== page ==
There will probably never be a movie based on the Jerry Hahn Brotherhood, no commercial incentive to remaster and rerelease this album. The story of the band is a good one but all too familiar — the inevitable clash between the artistic and business sides of the recording industry. The band fell apart disputing the honesty of its manager.

What’s left is an orphaned vinyl LP. The inner sleeve, a space for record company promotion, says, “If It’s in Recorded Form, You Know It’ll Be Available on Records.” Well, I wish it were available on CD.

I talked to Jerry Hahn the other day. He teaches jazz guitar in Wichita, his hometown. He’ll be 66 in September, with grandkids. He sounds good. “You should have heard us,” he said

Indeed! I heard the JHB live several times circa 1970. The album is very good, but live they were something else.

Klinkenborg concludes with this plea

...someone needs to find those master tapes, breathe some air into them, and do this minor masterpiece (and all the outtakes) justice at last
It would be also be nice if someone rescued the slightly earlier LP by Mike Finnegan and the Serfs. Finnegan was the Hammand B-3 player and vocalist for the JHB. Finnegan and a couple of his mates from the band are heard on the jam songs on Jimi Hendrix's Electric Ladyland.

Thursday, August 17, 2006

At the APWU convention

I'm in Philadelphia this week for the national convention of the American Postal Workers Union.
Consequently, posting may be a little light this week. This is in distinction to those weeks when posting is a little light and I'm not in Philadelphia or some other place doing something union or political.

Manager--convicted of homicide-- sentenced to teach safety class

Via the AFL-CIO NOW blog

Jordan at Confined Space has the story: Brent H. Weidman, former head of the Far West Water and Sewer Co., was convicted of two counts of negligent homicide in the 2001 deaths of two workers who were suffocated by toxic sewage gases while working on an underground sewer tank in Mesa Del Sol, Ariz. In addition to probation and a $250-a-month fine, poor Weidman got sentenced to 840 hours of teaching safety classes for the Arizona Occupational Safety and Health Administration in Yuma.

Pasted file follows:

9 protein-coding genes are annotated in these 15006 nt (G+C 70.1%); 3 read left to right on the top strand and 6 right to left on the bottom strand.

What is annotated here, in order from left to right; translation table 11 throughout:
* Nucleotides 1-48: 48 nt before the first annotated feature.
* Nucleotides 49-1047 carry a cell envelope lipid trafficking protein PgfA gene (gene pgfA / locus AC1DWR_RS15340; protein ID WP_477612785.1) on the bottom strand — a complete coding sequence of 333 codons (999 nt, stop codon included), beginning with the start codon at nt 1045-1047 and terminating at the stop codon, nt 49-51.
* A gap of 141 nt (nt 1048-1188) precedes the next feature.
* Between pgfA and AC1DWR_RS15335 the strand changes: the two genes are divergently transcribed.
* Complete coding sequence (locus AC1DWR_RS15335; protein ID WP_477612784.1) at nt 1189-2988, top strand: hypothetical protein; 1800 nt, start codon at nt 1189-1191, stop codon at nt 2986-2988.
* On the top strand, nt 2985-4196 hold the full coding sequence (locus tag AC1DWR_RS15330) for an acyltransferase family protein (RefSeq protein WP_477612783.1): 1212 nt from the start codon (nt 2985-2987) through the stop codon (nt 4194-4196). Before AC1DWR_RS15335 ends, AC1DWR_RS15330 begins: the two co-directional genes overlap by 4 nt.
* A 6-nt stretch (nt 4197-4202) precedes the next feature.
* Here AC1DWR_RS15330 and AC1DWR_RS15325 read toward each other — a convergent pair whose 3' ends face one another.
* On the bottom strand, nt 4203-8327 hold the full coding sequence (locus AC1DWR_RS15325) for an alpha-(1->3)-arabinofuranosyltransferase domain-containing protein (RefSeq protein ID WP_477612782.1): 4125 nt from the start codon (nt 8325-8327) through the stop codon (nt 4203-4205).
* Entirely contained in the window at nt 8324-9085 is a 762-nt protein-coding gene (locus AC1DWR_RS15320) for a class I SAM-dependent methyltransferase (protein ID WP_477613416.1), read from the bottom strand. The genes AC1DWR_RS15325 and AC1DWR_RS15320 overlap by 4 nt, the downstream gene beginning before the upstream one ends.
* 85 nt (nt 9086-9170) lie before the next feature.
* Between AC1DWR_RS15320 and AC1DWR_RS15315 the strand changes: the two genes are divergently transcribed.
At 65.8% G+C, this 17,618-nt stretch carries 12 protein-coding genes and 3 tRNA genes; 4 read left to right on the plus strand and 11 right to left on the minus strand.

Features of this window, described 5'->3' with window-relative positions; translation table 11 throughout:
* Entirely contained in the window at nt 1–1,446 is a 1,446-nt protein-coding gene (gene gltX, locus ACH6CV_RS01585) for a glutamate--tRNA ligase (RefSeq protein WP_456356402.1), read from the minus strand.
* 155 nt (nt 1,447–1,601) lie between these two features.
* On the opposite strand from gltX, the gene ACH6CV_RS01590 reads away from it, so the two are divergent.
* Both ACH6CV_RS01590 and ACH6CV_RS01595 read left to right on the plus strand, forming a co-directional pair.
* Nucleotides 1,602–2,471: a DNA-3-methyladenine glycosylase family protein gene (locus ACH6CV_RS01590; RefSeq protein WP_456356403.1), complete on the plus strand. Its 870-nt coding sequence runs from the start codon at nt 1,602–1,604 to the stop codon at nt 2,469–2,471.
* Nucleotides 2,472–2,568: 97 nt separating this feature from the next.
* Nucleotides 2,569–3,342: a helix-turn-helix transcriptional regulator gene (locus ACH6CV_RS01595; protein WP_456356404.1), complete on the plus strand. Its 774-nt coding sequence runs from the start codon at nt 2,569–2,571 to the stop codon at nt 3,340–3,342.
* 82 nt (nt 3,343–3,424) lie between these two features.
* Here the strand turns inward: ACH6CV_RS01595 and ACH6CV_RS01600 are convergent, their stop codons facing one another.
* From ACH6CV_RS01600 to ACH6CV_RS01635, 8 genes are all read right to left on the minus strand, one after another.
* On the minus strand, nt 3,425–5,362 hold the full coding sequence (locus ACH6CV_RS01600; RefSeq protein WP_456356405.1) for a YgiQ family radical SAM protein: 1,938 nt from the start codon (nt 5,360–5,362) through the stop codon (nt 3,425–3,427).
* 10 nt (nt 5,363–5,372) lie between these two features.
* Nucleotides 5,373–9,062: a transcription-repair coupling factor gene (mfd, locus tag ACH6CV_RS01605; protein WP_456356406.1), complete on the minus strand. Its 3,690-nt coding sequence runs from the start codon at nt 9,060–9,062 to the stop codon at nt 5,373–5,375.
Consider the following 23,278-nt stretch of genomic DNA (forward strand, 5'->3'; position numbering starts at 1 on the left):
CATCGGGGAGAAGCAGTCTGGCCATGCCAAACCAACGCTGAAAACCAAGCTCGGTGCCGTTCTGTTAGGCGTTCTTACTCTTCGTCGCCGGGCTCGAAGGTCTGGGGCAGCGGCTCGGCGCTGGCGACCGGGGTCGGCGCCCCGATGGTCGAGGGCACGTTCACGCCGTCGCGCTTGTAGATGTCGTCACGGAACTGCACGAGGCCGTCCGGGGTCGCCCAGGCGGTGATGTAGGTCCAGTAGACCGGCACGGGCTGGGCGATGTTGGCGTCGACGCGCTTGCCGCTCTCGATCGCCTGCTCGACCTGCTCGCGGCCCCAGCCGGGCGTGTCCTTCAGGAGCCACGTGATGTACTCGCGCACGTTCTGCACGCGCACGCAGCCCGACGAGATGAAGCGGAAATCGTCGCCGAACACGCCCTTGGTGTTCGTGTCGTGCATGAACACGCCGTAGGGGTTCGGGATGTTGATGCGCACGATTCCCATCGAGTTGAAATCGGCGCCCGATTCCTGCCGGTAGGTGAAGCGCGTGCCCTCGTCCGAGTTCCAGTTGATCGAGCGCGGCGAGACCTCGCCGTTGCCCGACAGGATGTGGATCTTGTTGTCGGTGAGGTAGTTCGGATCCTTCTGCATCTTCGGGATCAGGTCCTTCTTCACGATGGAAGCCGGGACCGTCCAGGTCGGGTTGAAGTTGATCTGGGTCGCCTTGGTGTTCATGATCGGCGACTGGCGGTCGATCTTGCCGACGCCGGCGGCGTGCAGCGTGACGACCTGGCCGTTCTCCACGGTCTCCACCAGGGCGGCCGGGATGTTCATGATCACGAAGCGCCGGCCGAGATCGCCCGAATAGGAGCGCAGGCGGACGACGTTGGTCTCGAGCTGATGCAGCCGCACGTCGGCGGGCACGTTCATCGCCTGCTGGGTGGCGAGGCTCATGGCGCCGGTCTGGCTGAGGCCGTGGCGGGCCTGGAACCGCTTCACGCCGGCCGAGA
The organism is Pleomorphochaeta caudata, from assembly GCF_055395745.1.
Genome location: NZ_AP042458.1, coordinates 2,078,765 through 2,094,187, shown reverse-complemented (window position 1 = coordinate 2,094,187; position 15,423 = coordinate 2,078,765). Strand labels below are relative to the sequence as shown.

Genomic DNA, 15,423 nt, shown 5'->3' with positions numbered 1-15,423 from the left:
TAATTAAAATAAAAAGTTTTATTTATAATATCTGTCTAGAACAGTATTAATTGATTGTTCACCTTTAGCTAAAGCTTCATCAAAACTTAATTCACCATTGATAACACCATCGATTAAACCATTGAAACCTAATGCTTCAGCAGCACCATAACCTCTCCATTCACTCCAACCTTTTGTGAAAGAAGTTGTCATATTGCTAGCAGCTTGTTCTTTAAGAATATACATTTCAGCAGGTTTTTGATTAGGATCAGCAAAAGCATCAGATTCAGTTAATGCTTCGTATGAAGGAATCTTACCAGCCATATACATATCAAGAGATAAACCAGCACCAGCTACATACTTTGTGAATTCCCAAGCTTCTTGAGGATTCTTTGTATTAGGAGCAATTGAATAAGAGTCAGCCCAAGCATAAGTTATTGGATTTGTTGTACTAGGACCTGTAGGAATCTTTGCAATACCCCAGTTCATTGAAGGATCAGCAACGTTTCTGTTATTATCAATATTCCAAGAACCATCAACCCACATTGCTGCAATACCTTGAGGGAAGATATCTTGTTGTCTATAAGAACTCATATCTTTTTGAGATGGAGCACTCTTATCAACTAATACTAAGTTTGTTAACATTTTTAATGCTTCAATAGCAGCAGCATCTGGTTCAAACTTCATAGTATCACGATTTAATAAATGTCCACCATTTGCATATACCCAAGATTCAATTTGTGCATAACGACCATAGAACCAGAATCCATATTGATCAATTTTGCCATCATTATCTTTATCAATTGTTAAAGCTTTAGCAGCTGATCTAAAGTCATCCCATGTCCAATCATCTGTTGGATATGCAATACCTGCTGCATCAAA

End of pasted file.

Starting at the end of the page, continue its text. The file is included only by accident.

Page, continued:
Saturday, August 12, 2006

Aerial Bombing of Beirut

Mark Grimsley has an interesting post on the History News Network bringing to our attention two interactive graphics of Beirut before July 12 and after July 31 which show the extent of the bombing. Be sure to look at the area maps to put the extent of the bombing in perspective.

MSNBC has an interactive graphic showing a satellite photo of a portion of Beirut as it appeared on July 12 and another satellite photo showing the same area on July 31. You can toggle back and forth between the two. Only four targets are captioned -- a highway overpass, Hezbollah offices, the municipal building and Al Manar television -- but if you examine the photos in their entirety, it's plain that a substantial number of other buildings were also targeted or at least struck. The graphic is a litmus test of sorts for one's appraisal of the IAF strikes. Do you see evidence of a discriminate, proportional air campaign; or something more extensive?

UPDATE, August 12, 2:02 PM - The New York Times ran a similar graphic last week. It labels the bombed zone, "Main area of Hezbollah offices (before attacks, this area was fenced off and surrounded by guards)," which to my mind removes the litmus test. So to that extent, never mind. But both graphics are worth a look. Interestingly, the NYT's "before" image is in color, the "after" image in black and white.